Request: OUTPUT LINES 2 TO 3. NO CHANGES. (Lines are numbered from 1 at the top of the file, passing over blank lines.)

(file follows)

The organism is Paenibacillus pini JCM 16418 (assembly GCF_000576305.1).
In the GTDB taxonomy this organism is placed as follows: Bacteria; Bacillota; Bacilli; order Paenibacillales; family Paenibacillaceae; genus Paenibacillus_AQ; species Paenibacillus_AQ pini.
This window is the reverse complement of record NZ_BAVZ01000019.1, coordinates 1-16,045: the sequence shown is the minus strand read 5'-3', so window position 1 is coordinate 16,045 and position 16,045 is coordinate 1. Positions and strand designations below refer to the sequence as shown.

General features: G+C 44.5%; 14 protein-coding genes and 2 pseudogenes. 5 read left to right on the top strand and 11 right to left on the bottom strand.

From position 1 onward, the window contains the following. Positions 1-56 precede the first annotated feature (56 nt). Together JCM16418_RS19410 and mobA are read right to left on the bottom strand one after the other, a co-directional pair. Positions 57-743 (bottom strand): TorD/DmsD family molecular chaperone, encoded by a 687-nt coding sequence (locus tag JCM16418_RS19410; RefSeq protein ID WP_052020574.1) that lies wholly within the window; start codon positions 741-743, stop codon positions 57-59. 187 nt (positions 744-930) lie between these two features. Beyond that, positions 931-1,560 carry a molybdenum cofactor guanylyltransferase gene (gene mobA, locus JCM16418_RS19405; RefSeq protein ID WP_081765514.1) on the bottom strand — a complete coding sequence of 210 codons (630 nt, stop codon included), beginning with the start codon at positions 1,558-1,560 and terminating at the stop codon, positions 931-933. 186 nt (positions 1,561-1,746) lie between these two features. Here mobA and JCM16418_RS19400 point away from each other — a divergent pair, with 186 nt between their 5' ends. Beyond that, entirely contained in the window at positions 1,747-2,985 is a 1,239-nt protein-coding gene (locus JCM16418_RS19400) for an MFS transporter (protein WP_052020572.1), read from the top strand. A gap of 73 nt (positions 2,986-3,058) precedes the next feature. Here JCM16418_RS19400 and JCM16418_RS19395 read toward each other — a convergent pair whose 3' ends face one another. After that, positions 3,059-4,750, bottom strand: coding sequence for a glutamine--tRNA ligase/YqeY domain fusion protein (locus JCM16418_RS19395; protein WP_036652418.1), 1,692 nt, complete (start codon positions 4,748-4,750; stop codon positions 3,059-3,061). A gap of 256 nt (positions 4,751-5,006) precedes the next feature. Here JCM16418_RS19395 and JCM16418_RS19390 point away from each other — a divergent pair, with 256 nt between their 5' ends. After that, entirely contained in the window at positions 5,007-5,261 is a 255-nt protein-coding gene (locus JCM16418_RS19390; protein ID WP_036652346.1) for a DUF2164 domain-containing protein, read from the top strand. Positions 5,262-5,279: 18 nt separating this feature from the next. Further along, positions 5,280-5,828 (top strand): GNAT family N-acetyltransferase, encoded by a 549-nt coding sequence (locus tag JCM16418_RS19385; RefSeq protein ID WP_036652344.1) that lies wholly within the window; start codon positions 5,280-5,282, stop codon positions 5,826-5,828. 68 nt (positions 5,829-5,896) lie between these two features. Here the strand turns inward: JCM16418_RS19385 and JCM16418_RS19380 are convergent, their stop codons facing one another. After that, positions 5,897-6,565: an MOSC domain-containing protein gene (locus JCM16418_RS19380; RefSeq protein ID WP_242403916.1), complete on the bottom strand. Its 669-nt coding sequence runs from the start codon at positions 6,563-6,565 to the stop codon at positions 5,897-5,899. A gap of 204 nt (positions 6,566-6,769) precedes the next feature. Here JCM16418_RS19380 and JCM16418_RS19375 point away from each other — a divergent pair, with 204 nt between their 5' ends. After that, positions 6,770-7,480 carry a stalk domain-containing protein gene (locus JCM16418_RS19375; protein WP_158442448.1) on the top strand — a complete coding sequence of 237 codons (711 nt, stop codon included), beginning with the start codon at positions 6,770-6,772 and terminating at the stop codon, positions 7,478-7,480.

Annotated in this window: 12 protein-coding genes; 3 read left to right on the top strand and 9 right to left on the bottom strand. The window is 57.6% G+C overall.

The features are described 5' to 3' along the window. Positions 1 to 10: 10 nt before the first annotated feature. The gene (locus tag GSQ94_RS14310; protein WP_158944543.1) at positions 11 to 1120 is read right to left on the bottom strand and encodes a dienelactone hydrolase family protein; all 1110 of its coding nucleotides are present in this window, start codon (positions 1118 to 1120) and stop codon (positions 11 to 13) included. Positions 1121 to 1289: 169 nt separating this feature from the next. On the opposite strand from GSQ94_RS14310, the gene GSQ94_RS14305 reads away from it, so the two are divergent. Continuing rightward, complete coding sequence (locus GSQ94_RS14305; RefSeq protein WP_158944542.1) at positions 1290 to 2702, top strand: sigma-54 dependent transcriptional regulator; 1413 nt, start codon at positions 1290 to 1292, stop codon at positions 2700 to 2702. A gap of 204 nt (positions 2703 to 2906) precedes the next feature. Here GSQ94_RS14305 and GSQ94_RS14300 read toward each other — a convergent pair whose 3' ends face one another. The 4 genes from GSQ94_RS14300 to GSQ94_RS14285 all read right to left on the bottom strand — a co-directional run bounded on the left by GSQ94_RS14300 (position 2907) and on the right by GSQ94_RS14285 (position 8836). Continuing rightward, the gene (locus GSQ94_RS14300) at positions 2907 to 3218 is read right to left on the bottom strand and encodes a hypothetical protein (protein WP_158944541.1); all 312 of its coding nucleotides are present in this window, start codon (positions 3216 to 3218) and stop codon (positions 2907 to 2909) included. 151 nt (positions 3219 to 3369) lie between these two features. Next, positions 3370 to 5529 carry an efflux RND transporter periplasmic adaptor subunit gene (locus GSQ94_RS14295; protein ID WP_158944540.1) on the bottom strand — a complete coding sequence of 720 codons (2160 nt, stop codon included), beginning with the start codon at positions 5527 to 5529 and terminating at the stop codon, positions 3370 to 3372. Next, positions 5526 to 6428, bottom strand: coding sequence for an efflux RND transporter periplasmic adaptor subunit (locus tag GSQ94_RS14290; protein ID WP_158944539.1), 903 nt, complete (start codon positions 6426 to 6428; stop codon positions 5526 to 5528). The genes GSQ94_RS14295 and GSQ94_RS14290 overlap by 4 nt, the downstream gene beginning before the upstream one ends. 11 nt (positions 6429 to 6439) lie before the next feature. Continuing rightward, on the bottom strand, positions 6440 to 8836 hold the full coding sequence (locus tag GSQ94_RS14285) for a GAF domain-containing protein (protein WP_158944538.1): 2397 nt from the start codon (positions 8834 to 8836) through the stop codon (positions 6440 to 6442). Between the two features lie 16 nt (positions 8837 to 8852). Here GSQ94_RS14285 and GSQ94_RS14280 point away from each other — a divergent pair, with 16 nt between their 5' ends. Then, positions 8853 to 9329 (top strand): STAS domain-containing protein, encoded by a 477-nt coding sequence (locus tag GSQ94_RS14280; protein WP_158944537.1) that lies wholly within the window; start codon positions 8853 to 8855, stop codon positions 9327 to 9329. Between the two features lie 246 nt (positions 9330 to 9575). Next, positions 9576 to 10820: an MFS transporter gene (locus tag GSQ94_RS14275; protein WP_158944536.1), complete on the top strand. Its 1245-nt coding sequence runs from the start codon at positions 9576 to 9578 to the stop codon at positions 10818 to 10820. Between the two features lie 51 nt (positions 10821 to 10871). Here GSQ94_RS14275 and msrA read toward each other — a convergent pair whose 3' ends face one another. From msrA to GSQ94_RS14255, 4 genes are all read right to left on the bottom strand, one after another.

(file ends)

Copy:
In the GTDB taxonomy this organism is placed as follows: Bacteria; Bacillota; Bacilli; order Paenibacillales; family Paenibacillaceae; genus Paenibacillus_AQ; species Paenibacillus_AQ pini.
This window is the reverse complement of record NZ_BAVZ01000019.1, coordinates 1-16,045: the sequence shown is the minus strand read 5'-3', so window position 1 is coordinate 16,045 and position 16,045 is coordinate 1. Positions and strand designations below refer to the sequence as shown.